What nobody told you about parenting, and advice you won’t find in a book.
When you first find out you’re about to be a new parent, it’s natural to feel an overwhelming excitement and joy at the prospect of the new person entering your life. This is also usually followed by a curiosity of how your life will change, tinged with a good dose of concern — and perhaps even fear — about the months to come.
During my own pregnancy with my firstborn, I remember asking my best friend, a mom of two young children, what to expect.
“You’ll never sleep the same again,” she said.
And she was right.
A study in Germany found that new parents face a staggering six years of sleep deprivation, with data from thousands of men and women showing rest is at its worst three months after birth.
You may have heard from people you know who already have kids that newborn babies especially take a toll on how much sleep parents will bank. The first weeks with a newborn baby are a crash course in sleep deprivation that nobody fully does justice to when explaining what you should expect.
Few talk about how the lack of sleep (as if it weren’t hard enough to handle by itself) will be accompanied by haywire hormones, a grueling wait for breast milk to come in, post-delivery physical recovery, and constantly crying baby, or how the combination of all those things added to the stress of initial parenthood.
However, even in those first months, things definitely get easier every week into newfound parenthood. You do settle into a routine with your newborn eventually — but it can take longer for some more than others. And even after a good schedule gets into place, at eight months in you still can find yourself waking up throughout the night to check that your baby is breathing.
Everyone’s experience as a new parent is typically quite similar — a small comfort that nobody is alone in the struggle to adapt to a new parenting lifestyle.
It may be a relief when you finally reach the age that most of your friends and peers are starting to have children at the same time. And while Pew Research indicates that millennials are waiting longer to become parents than prior generations did, the research also shows that those born from 1981 to 1996 accounted for 82% of U.S. births in 2016.
Having other parents to ask questions and bounce things off of is a powerful gift.
You will find yourself with a new question everyday and should be relieved that other new parents can lend you the benefit of their experience. A few common questions about parenting your baby will likely fall between two camps of “Is this normal?” and “How can I do this better for them/for us?”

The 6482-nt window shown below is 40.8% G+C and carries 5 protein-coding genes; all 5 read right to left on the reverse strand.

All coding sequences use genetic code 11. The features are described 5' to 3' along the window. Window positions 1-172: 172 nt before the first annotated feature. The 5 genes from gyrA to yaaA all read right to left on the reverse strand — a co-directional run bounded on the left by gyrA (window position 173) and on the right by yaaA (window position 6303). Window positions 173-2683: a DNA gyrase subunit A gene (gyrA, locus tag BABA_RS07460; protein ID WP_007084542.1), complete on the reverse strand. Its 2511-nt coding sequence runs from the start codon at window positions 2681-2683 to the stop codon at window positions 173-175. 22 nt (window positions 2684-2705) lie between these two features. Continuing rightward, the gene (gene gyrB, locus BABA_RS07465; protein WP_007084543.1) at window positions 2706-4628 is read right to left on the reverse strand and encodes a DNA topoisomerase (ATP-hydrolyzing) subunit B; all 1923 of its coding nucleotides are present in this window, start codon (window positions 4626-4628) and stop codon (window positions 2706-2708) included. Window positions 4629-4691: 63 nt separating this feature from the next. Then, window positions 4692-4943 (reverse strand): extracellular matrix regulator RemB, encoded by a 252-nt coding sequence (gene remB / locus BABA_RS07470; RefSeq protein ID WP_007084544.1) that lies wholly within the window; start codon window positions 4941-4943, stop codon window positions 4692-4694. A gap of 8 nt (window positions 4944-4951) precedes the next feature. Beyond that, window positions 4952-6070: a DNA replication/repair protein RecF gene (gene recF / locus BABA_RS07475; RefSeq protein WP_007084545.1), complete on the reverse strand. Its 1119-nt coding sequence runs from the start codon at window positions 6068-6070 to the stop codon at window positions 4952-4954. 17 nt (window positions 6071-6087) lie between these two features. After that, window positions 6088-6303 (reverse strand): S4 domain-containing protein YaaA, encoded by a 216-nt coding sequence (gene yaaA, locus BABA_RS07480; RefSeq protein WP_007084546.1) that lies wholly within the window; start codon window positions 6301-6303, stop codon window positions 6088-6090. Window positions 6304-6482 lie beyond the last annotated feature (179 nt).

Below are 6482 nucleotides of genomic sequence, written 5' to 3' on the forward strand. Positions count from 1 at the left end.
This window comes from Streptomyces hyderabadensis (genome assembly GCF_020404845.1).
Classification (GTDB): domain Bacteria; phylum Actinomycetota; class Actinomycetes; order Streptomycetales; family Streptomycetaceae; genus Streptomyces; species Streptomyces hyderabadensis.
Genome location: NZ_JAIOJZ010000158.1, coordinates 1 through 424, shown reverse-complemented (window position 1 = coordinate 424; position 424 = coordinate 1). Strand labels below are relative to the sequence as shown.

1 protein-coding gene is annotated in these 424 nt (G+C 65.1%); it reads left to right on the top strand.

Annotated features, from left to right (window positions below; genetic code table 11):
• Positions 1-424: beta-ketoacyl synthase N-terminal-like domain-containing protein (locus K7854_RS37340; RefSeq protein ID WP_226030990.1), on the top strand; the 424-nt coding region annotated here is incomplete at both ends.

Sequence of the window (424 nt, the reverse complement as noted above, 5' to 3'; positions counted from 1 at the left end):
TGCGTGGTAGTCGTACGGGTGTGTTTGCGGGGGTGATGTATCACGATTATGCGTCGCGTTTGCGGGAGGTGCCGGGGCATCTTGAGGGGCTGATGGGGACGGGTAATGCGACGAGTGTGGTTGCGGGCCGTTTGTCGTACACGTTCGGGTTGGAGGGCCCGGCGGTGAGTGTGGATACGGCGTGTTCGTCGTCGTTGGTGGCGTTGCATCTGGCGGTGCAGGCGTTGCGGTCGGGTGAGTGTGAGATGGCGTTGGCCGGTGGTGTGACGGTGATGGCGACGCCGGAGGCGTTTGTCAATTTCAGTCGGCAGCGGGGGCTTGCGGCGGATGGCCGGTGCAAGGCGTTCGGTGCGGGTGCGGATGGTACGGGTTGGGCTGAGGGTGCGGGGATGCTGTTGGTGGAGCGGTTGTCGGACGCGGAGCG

To get a sense of the unique experiences of a few new moms and dads, here are tips from real parents who have had children for new parents who are expecting. This helpful variety of perspectives range across many topics new parents can expect to encounter.
Parenting Tips for New Parents: The Do List
It’s OK not to be OK. If you need to cry and ask for help, do it — and accept help when it’s offered. It’s fine to struggle, that doesn’t mean you’re failing. Take care of yourself, don’t feel guilty making time for you and your partner so you can recharge and take good care of your child. Also, everyone is going to give you advice, but only you know what’s best for your baby. — Diana
Use positive reinforcement whenever you can to reward your child’s good behavior. — Sabrina
First, know that all babies cry. Second, keep in mind that it took a year to put on the baby weight and it will take a year to take it off — be patient with yourself. — Heather
If you’re thinking of traveling, know that a vacation is no longer a vacation as you’re used to it before having kids. It’s more like a relocation of your normal routine to a different place. The best time to go is before your child turns a year old, since after that they are harder to entertain and very mobile. — Victoria
Parenting Tips for New Parents: The Don't List
Be careful not to overstimulate your newborn. We found out later that’s one reason our baby was so fussy the first months. She was awake for too long and was upset. Now we’re good about putting her to bed after she’s been up for shorter amounts of time and she’s a lot happier getting more sleep. — Jon
Don’t underestimate breastfeeding a second child. It’s much harder, much more work, too much body sharing and much more exhausting than anyone ever warned. — Gloria
Don’t blame yourself when your baby is having challenges, a lot of new parenting is trial and error. Every baby is different and unique in what they will experience, so don’t compare one child to another. — Sarah
Don’t rely only on your words to teach your kids. You have to train your children and lead them by your example. Follow through and practice what you teach them. — Sergio